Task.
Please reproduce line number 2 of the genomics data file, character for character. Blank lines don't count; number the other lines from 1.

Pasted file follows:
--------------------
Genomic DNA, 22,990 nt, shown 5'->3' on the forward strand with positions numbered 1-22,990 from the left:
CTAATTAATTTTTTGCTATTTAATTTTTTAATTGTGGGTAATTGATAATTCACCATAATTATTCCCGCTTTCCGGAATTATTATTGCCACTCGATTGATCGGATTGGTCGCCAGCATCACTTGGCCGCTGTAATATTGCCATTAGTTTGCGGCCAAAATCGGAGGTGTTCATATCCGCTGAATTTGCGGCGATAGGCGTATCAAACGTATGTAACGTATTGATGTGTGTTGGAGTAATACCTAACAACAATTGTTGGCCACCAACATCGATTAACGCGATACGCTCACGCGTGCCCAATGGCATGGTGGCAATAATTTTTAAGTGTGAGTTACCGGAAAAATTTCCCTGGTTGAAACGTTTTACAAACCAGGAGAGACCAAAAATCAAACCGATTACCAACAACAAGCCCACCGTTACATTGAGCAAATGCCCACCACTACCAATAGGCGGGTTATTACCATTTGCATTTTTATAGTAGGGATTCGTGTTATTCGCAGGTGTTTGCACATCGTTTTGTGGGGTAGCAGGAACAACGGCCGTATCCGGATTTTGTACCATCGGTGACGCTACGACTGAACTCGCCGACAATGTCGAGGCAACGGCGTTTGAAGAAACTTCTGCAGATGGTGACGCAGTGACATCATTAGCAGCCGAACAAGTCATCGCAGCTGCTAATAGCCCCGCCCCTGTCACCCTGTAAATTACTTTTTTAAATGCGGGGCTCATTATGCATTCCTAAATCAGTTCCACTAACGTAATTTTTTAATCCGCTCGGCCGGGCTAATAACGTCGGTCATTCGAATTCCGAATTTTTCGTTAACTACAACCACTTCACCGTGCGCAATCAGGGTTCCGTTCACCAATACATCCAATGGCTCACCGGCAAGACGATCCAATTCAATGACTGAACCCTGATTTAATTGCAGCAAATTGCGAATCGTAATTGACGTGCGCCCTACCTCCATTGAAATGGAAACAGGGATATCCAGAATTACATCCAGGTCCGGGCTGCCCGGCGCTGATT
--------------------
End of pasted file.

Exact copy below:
CTAATTAATTTTTTGCTATTTAATTTTTTAATTGTGGGTAATTGATAATTCACCATAATTATTCCCGCTTTCCGGAATTATTATTGCCACTCGATTGATCGGATTGGTCGCCAGCATCACTTGGCCGCTGTAATATTGCCATTAGTTTGCGGCCAAAATCGGAGGTGTTCATATCCGCTGAATTTGCGGCGATAGGCGTATCAAACGTATGTAACGTATTGATGTGTGTTGGAGTAATACCTAACAACAATTGTTGGCCACCAACATCGATTAACGCGATACGCTCACGCGTGCCCAATGGCATGGTGGCAATAATTTTTAAGTGTGAGTTACCGGAAAAATTTCCCTGGTTGAAACGTTTTACAAACCAGGAGAGACCAAAAATCAAACCGATTACCAACAACAAGCCCACCGTTACATTGAGCAAATGCCCACCACTACCAATAGGCGGGTTATTACCATTTGCATTTTTATAGTAGGGATTCGTGTTATTCGCAGGTGTTTGCACATCGTTTTGTGGGGTAGCAGGAACAACGGCCGTATCCGGATTTTGTACCATCGGTGACGCTACGACTGAACTCGCCGACAATGTCGAGGCAACGGCGTTTGAAGAAACTTCTGCAGATGGTGACGCAGTGACATCATTAGCAGCCGAACAAGTCATCGCAGCTGCTAATAGCCCCGCCCCTGTCACCCTGTAAATTACTTTTTTAAATGCGGGGCTCATTATGCATTCCTAAATCAGTTCCACTAACGTAATTTTTTAATCCGCTCGGCCGGGCTAATAACGTCGGTCATTCGAATTCCGAATTTTTCGTTAACTACAACCACTTCACCGTGCGCAATCAGGGTTCCGTTCACCAATACATCCAATGGCTCACCGGCAAGACGATCCAATTCAATGACTGAACCCTGATTTAATTGCAGCAAATTGCGAATCGTAATTGACGTGCGCCCTACCTCCATTGAAATGGAAACAGGGATATCCAGAATTACATCCAGGTCCGGGCTGCCCGGCGCTGATT